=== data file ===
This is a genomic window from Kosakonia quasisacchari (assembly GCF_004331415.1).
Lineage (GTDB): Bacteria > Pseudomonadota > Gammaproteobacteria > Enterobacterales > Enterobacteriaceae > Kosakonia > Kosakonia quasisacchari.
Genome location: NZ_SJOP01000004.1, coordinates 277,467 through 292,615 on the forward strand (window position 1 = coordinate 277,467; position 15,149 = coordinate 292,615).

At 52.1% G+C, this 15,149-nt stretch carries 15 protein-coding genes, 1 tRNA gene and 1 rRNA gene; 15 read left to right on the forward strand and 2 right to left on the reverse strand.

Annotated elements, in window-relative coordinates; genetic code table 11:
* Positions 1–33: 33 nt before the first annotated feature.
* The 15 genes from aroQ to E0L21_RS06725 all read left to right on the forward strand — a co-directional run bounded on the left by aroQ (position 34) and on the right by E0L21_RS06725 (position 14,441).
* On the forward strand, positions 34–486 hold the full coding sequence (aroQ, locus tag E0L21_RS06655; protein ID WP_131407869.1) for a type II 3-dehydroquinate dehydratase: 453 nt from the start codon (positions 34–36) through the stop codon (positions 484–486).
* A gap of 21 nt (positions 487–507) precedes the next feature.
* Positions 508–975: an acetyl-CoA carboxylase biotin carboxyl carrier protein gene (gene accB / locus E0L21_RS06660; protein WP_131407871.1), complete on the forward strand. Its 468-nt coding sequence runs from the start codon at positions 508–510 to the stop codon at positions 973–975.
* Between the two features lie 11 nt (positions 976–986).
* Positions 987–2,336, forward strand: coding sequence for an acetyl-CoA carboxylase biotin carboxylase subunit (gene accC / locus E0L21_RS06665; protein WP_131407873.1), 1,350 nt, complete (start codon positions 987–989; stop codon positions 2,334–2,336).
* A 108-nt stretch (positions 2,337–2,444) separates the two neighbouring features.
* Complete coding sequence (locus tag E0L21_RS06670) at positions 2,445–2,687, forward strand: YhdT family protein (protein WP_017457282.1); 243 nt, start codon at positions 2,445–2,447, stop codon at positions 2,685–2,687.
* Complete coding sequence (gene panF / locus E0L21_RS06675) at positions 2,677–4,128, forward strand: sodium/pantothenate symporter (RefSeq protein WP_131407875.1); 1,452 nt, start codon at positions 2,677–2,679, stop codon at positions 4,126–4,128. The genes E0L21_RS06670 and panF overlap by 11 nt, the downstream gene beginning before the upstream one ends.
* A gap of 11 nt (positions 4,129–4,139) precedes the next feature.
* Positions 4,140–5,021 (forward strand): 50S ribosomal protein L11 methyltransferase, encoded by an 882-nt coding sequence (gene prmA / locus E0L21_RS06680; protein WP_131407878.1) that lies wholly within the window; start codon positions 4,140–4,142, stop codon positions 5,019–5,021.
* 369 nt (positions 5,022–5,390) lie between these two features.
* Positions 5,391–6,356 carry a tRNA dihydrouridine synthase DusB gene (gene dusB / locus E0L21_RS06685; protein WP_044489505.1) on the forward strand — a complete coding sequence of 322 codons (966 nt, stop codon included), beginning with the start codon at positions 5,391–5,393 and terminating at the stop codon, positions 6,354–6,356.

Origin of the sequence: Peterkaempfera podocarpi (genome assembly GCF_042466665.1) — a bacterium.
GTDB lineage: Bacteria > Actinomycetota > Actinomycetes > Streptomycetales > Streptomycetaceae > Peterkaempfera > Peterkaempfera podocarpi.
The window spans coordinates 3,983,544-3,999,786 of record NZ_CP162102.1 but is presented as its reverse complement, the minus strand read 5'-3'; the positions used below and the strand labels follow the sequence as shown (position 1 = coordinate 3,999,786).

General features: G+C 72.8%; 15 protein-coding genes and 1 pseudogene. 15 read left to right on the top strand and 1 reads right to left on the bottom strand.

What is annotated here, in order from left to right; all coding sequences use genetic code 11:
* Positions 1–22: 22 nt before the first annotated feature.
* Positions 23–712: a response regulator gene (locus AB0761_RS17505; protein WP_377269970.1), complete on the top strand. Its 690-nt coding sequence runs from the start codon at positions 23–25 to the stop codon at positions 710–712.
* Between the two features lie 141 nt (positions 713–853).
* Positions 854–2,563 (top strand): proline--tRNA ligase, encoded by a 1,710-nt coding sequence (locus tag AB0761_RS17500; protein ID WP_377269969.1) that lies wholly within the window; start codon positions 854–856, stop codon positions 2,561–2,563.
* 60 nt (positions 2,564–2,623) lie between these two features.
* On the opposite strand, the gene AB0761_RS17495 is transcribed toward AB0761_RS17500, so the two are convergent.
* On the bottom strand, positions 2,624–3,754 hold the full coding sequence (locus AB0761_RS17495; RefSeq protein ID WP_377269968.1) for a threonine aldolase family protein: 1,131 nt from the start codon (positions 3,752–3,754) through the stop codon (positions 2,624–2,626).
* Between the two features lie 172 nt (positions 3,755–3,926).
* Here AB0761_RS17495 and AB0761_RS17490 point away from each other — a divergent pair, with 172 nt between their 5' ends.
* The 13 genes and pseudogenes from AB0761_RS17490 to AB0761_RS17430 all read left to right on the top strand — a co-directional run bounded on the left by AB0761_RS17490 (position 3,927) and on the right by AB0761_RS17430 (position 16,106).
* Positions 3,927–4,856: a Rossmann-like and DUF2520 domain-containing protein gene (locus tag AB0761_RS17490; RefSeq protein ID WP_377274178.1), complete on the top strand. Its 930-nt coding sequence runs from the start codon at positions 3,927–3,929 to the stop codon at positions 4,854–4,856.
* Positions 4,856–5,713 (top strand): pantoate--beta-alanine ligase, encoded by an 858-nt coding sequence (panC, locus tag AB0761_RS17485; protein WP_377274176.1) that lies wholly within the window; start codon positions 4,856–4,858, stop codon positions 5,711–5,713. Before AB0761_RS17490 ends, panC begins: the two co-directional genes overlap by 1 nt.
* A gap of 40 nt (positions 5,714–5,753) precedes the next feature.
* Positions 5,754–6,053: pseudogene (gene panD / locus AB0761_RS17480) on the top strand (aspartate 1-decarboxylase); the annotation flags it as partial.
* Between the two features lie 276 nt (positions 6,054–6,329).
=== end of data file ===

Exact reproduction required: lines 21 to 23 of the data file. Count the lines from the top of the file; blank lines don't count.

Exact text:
GTDB lineage: Bacteria > Actinomycetota > Actinomycetes > Streptomycetales > Streptomycetaceae > Peterkaempfera > Peterkaempfera podocarpi.
The window spans coordinates 3,983,544-3,999,786 of record NZ_CP162102.1 but is presented as its reverse complement, the minus strand read 5'-3'; the positions used below and the strand labels follow the sequence as shown (position 1 = coordinate 3,999,786).

General features: G+C 72.8%; 15 protein-coding genes and 1 pseudogene. 15 read left to right on the top strand and 1 reads right to left on the bottom strand.